The rules of sports are complex and involve the interaction of many self-interested agents. Sports are thus ripe for game-theoretical analysis (Kovash and Levitt 2009). Indeed, this can sometimes make a real change.
In March 2013, we wrote that the rules that are commonly used in European countries for the allocation of slots in the UEFA Champions League and the Europa League – which are based on the results of the national championships (round-robin tournaments) and the national cups (knockout tournaments) – are inherently manipulatable (Dagaev and Sonin 2013). That is, there is always the possibility of a situation where a team will be strictly better off by losing a game. This is a general result. Any redistribution rule that allows the cup's runner-up to advance in the case that the cup's winner advances based on its place in a championship has the same drawback. In September 2013, UEFA announced a change in the rules, effective starting in 2015, so that the runner-up will not get a slot under any circumstances, thus removing the drawback.
Yet the problem of misaligned incentives is not restricted to national tournaments. Competition rules of the European qualification tournament for the 2014 FIFA World Cup in Brazil, which will be completed this autumn, suffer from the same problem. And the ‘perverse incentives’ situation is not merely a theoretical possibility. In fact, as of now (4 October, 2013), when four-fifths of the World Cup qualification games are complete, there is still a scenario under which a team might need to achieve a draw instead of winning to go to Brazil. Admittedly, this is highly unlikely: among other things, it requires Malta, currently ranked 142th in the world rankings, to beat Denmark and the Czech Republic.
Sport tournaments as a strategic game
In any sport tournament, the rules define a strategic interaction between participants. Ideally, these rules should be structured so that a team cannot advance by losing instead of winning a game. In practice, those who design the rules might overlook adverse consequences for incentives that the rules create, as in most real-world situations the corresponding (game-theoretical) game is not easy to solve.
Consider the following set of rules that is common in European football (52 out of 53 UEFA countries have used a variation of this system up until now). Most countries hold more than one tournament that allows teams to qualify for international leagues. Typically, teams that win the top places (1-4, depending on the country's ranking) in the national championship, a round-robin tournament, qualify for the Champions League, the most important and profitable club tournament, while the next tier qualifies for the Europa League, the second tournament. The winner of the national cup, a knockout tournament, qualifies for the Europa League. If the winner of the national cup qualifies for the Champions League, then the runner-up in the cup enters the Europa League. We argue that the described rule creates a possibility that, in certain circumstances, a team might benefit from deliberately losing a game in the championship. Furthermore, we show that a whole class of such redistribution rules is inherently flawed.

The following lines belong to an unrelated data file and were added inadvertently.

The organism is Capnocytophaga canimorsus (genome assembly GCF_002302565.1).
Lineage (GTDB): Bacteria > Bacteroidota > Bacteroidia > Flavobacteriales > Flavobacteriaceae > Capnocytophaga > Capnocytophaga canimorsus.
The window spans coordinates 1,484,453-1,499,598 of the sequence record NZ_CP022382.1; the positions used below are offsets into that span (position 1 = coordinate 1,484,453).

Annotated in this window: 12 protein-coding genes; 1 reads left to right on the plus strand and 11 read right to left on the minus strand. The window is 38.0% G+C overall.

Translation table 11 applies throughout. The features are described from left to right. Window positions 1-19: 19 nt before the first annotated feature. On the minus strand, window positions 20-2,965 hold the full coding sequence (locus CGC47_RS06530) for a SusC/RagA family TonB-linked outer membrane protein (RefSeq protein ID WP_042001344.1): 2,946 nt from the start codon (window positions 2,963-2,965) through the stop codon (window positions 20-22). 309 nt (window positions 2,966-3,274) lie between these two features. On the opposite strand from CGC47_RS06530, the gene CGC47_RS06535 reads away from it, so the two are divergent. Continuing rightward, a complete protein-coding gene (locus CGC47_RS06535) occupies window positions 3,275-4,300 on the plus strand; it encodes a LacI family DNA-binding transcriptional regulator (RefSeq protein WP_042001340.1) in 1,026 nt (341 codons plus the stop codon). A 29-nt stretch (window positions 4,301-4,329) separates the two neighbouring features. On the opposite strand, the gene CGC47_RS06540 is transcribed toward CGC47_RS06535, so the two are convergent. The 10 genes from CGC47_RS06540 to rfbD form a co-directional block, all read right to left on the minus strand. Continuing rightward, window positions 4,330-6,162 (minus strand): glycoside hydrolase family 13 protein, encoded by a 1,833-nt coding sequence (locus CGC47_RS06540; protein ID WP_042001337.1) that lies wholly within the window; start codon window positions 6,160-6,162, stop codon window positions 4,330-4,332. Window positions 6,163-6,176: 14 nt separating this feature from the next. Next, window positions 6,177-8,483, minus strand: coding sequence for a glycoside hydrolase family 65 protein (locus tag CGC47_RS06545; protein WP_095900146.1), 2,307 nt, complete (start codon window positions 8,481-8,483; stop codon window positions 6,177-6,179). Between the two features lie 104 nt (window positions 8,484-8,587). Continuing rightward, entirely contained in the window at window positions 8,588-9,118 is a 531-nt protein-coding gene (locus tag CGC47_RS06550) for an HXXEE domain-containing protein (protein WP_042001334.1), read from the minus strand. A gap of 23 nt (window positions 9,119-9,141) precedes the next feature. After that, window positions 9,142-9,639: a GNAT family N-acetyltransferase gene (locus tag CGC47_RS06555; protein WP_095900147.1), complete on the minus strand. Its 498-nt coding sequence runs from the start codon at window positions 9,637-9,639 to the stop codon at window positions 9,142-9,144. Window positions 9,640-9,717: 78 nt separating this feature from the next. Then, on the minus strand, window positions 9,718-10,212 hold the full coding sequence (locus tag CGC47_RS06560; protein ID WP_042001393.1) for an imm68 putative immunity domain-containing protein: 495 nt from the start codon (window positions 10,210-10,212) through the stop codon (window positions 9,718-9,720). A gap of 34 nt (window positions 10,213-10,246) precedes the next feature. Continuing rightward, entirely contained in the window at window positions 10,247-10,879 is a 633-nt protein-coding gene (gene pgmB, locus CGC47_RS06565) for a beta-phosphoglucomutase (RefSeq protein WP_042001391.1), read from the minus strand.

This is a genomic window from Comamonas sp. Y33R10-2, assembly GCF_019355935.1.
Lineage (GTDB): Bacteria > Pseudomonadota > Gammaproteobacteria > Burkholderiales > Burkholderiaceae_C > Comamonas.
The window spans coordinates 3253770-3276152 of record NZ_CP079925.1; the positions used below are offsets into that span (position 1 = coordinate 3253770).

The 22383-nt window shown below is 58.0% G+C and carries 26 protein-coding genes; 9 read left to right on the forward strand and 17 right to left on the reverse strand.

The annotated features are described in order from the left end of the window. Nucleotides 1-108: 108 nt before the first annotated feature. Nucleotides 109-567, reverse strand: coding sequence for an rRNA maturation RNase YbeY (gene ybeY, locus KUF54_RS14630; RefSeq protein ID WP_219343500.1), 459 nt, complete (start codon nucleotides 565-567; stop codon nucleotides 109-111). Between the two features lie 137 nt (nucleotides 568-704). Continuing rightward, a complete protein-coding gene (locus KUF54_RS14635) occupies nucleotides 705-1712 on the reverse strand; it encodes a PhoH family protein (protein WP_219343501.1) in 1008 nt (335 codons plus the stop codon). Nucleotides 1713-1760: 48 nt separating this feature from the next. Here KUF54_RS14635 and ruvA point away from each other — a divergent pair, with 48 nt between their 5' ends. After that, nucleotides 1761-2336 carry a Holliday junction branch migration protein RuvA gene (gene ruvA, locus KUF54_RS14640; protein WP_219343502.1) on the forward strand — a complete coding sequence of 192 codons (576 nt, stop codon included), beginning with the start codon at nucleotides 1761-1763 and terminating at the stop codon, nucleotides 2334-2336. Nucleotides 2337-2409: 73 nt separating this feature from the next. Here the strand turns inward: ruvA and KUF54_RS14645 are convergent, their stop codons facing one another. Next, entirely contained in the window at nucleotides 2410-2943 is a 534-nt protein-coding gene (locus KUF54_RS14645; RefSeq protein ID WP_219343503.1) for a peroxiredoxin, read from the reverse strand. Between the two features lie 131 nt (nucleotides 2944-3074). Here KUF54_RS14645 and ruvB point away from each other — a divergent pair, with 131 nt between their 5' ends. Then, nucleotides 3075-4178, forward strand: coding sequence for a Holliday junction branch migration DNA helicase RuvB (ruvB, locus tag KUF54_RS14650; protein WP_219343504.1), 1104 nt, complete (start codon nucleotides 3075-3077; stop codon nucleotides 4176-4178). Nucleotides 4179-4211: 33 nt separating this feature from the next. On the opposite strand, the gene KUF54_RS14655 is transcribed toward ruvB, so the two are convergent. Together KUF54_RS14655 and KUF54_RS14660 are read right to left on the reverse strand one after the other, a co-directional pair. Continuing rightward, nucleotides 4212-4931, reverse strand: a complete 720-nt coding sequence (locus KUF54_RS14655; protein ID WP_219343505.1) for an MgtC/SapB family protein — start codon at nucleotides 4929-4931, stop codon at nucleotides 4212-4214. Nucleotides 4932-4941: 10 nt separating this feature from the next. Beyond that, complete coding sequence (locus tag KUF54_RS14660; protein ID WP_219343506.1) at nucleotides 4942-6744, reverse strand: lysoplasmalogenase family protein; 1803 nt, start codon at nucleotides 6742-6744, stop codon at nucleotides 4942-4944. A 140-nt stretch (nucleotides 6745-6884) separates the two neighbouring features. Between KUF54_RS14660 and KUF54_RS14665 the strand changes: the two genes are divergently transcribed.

The intuition behind the misalignment of incentives is straightforward. A strategic loss by one team might help another team, that otherwise enters to the Europa League as the cup winner, to advance to the Champions League, giving the cup runner-up a place in the Europa League. The simplest of such situations is when the cup runner-up might prefer to lose to the cup winner in the national championship to help the latter to advance to the Champions League and free a place in the Europa League for itself.
In economics, the problem of the aggregation of results in sports tournaments is connected to the classic problem of the aggregation of voter preferences. Kenneth Arrow formulated in his seminal work several highly desired properties of aggregation rules of voter preferences (Arrow, 1963). Ariel Rubinstein then used a similar approach for the problem of ranking participants in a round-robin tournament (Rubinstein 1980; see also Gibbard 1973; Satherwhite 1975; Duggan and Schwartz 2000).
A similar question arises in connection with aggregation of tournaments results: under the given ranking rule, is there a team that has a positive incentive to lose a game deliberately due to strategic issues? Of course, if only one tournament is being played, then under every reasonable ranking rule a team can't be better off by losing instead of winning.
The logic of misaligned incentives
Our theoretical analysis demonstrates that incentive incompatibility necessarily arises under any reasonable ranking method if it involves the possible redistribution of slots from a round-robin tournament. The following simple example illustrates the basic logic of the argument.